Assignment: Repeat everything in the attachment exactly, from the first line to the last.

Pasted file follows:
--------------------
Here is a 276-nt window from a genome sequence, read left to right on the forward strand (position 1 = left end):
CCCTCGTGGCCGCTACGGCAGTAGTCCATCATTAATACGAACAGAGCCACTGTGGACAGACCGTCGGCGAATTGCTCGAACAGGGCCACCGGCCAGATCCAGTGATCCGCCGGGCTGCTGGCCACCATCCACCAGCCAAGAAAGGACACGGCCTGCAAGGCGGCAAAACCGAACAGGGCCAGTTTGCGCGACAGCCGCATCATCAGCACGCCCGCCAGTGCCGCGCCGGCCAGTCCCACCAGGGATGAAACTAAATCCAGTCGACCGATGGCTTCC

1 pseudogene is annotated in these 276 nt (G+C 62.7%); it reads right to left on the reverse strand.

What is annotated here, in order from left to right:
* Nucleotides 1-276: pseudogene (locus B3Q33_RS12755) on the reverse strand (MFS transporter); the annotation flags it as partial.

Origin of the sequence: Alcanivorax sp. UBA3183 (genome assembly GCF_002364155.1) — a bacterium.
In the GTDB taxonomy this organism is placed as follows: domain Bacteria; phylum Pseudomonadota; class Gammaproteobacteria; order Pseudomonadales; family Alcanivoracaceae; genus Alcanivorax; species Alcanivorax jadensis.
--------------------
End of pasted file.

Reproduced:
Here is a 276-nt window from a genome sequence, read left to right on the forward strand (position 1 = left end):
CCCTCGTGGCCGCTACGGCAGTAGTCCATCATTAATACGAACAGAGCCACTGTGGACAGACCGTCGGCGAATTGCTCGAACAGGGCCACCGGCCAGATCCAGTGATCCGCCGGGCTGCTGGCCACCATCCACCAGCCAAGAAAGGACACGGCCTGCAAGGCGGCAAAACCGAACAGGGCCAGTTTGCGCGACAGCCGCATCATCAGCACGCCCGCCAGTGCCGCGCCGGCCAGTCCCACCAGGGATGAAACTAAATCCAGTCGACCGATGGCTTCC

1 pseudogene is annotated in these 276 nt (G+C 62.7%); it reads right to left on the reverse strand.

What is annotated here, in order from left to right:
* Nucleotides 1-276: pseudogene (locus B3Q33_RS12755) on the reverse strand (MFS transporter); the annotation flags it as partial.

Origin of the sequence: Alcanivorax sp. UBA3183 (genome assembly GCF_002364155.1) — a bacterium.
In the GTDB taxonomy this organism is placed as follows: domain Bacteria; phylum Pseudomonadota; class Gammaproteobacteria; order Pseudomonadales; family Alcanivoracaceae; genus Alcanivorax; species Alcanivorax jadensis.